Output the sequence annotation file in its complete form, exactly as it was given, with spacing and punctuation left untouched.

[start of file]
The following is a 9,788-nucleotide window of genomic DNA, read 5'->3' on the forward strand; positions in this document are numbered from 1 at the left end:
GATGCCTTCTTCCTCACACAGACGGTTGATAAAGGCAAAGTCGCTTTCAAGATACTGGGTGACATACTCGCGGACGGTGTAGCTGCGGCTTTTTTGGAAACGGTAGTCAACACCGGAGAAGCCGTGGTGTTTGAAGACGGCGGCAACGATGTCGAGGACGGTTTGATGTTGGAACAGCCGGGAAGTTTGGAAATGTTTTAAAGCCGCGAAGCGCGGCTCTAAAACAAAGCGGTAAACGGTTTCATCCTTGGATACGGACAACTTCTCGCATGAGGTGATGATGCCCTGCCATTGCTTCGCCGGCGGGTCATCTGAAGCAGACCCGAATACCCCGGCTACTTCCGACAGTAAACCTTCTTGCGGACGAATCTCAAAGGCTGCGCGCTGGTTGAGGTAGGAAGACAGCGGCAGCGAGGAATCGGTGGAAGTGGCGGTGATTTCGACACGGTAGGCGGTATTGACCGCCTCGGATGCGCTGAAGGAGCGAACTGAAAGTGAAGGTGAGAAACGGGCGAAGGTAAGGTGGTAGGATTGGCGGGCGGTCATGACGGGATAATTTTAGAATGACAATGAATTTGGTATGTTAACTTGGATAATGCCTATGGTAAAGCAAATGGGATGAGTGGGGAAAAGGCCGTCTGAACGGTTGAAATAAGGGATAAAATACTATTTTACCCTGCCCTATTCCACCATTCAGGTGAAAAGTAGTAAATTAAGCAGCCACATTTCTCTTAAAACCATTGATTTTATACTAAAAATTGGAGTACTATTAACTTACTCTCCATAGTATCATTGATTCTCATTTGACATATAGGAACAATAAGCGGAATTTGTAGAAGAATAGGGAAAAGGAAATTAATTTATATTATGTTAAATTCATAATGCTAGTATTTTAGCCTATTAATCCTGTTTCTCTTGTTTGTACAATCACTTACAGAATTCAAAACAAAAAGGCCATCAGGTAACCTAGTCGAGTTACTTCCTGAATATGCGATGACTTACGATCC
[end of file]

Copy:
The following is a 9,788-nucleotide window of genomic DNA, read 5'->3' on the forward strand; positions in this document are numbered from 1 at the left end:
GATGCCTTCTTCCTCACACAGACGGTTGATAAAGGCAAAGTCGCTTTCAAGATACTGGGTGACATACTCGCGGACGGTGTAGCTGCGGCTTTTTTGGAAACGGTAGTCAACACCGGAGAAGCCGTGGTGTTTGAAGACGGCGGCAACGATGTCGAGGACGGTTTGATGTTGGAACAGCCGGGAAGTTTGGAAATGTTTTAAAGCCGCGAAGCGCGGCTCTAAAACAAAGCGGTAAACGGTTTCATCCTTGGATACGGACAACTTCTCGCATGAGGTGATGATGCCCTGCCATTGCTTCGCCGGCGGGTCATCTGAAGCAGACCCGAATACCCCGGCTACTTCCGACAGTAAACCTTCTTGCGGACGAATCTCAAAGGCTGCGCGCTGGTTGAGGTAGGAAGACAGCGGCAGCGAGGAATCGGTGGAAGTGGCGGTGATTTCGACACGGTAGGCGGTATTGACCGCCTCGGATGCGCTGAAGGAGCGAACTGAAAGTGAAGGTGAGAAACGGGCGAAGGTAAGGTGGTAGGATTGGCGGGCGGTCATGACGGGATAATTTTAGAATGACAATGAATTTGGTATGTTAACTTGGATAATGCCTATGGTAAAGCAAATGGGATGAGTGGGGAAAAGGCCGTCTGAACGGTTGAAATAAGGGATAAAATACTATTTTACCCTGCCCTATTCCACCATTCAGGTGAAAAGTAGTAAATTAAGCAGCCACATTTCTCTTAAAACCATTGATTTTATACTAAAAATTGGAGTACTATTAACTTACTCTCCATAGTATCATTGATTCTCATTTGACATATAGGAACAATAAGCGGAATTTGTAGAAGAATAGGGAAAAGGAAATTAATTTATATTATGTTAAATTCATAATGCTAGTATTTTAGCCTATTAATCCTGTTTCTCTTGTTTGTACAATCACTTACAGAATTCAAAACAAAAAGGCCATCAGGTAACCTAGTCGAGTTACTTCCTGAATATGCGATGACTTACGATCC